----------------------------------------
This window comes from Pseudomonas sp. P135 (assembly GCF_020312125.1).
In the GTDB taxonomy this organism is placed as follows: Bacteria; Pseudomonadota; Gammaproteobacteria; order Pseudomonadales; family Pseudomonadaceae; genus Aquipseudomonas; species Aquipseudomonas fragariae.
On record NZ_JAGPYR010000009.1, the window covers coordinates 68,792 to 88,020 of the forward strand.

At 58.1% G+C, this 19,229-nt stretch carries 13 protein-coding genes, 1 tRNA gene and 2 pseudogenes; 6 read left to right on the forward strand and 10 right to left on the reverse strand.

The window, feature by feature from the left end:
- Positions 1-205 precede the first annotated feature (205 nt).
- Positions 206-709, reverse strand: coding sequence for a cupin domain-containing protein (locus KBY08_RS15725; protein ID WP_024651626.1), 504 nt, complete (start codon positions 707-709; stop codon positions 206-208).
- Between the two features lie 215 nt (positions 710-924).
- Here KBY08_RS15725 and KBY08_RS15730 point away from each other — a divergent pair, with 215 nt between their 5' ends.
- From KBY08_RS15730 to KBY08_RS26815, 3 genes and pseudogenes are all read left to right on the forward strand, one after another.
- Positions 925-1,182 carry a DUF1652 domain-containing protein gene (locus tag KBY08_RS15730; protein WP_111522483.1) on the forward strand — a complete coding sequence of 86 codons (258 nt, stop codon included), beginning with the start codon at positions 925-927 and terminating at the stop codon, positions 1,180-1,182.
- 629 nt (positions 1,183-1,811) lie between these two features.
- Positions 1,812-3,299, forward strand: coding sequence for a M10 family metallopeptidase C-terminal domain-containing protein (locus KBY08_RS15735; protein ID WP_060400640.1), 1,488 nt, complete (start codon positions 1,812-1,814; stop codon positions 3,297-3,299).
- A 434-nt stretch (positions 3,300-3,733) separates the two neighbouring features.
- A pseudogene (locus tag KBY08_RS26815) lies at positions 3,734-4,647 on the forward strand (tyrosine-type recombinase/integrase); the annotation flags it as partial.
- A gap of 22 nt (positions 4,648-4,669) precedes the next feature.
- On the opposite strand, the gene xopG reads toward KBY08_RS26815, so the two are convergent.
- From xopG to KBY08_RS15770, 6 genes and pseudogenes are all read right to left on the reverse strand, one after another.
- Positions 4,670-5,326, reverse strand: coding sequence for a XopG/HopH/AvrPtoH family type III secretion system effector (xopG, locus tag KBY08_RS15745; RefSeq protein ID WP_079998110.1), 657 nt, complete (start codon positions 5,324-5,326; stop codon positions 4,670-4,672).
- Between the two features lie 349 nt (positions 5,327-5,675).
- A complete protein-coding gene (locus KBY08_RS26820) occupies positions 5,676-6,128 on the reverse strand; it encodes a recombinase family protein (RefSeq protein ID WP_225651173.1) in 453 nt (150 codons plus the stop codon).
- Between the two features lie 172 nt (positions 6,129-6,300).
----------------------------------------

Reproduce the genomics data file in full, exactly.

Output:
This window comes from Pseudomonas sp. P135 (assembly GCF_020312125.1).
In the GTDB taxonomy this organism is placed as follows: Bacteria; Pseudomonadota; Gammaproteobacteria; order Pseudomonadales; family Pseudomonadaceae; genus Aquipseudomonas; species Aquipseudomonas fragariae.
On record NZ_JAGPYR010000009.1, the window covers coordinates 68,792 to 88,020 of the forward strand.

At 58.1% G+C, this 19,229-nt stretch carries 13 protein-coding genes, 1 tRNA gene and 2 pseudogenes; 6 read left to right on the forward strand and 10 right to left on the reverse strand.

The window, feature by feature from the left end:
- Positions 1-205 precede the first annotated feature (205 nt).
- Positions 206-709, reverse strand: coding sequence for a cupin domain-containing protein (locus KBY08_RS15725; protein ID WP_024651626.1), 504 nt, complete (start codon positions 707-709; stop codon positions 206-208).
- Between the two features lie 215 nt (positions 710-924).
- Here KBY08_RS15725 and KBY08_RS15730 point away from each other — a divergent pair, with 215 nt between their 5' ends.
- From KBY08_RS15730 to KBY08_RS26815, 3 genes and pseudogenes are all read left to right on the forward strand, one after another.
- Positions 925-1,182 carry a DUF1652 domain-containing protein gene (locus tag KBY08_RS15730; protein WP_111522483.1) on the forward strand — a complete coding sequence of 86 codons (258 nt, stop codon included), beginning with the start codon at positions 925-927 and terminating at the stop codon, positions 1,180-1,182.
- 629 nt (positions 1,183-1,811) lie between these two features.
- Positions 1,812-3,299, forward strand: coding sequence for a M10 family metallopeptidase C-terminal domain-containing protein (locus KBY08_RS15735; protein ID WP_060400640.1), 1,488 nt, complete (start codon positions 1,812-1,814; stop codon positions 3,297-3,299).
- A 434-nt stretch (positions 3,300-3,733) separates the two neighbouring features.
- A pseudogene (locus tag KBY08_RS26815) lies at positions 3,734-4,647 on the forward strand (tyrosine-type recombinase/integrase); the annotation flags it as partial.
- A gap of 22 nt (positions 4,648-4,669) precedes the next feature.
- On the opposite strand, the gene xopG reads toward KBY08_RS26815, so the two are convergent.
- From xopG to KBY08_RS15770, 6 genes and pseudogenes are all read right to left on the reverse strand, one after another.
- Positions 4,670-5,326, reverse strand: coding sequence for a XopG/HopH/AvrPtoH family type III secretion system effector (xopG, locus tag KBY08_RS15745; RefSeq protein ID WP_079998110.1), 657 nt, complete (start codon positions 5,324-5,326; stop codon positions 4,670-4,672).
- Between the two features lie 349 nt (positions 5,327-5,675).
- A complete protein-coding gene (locus KBY08_RS26820) occupies positions 5,676-6,128 on the reverse strand; it encodes a recombinase family protein (RefSeq protein ID WP_225651173.1) in 453 nt (150 codons plus the stop codon).
- Between the two features lie 172 nt (positions 6,129-6,300).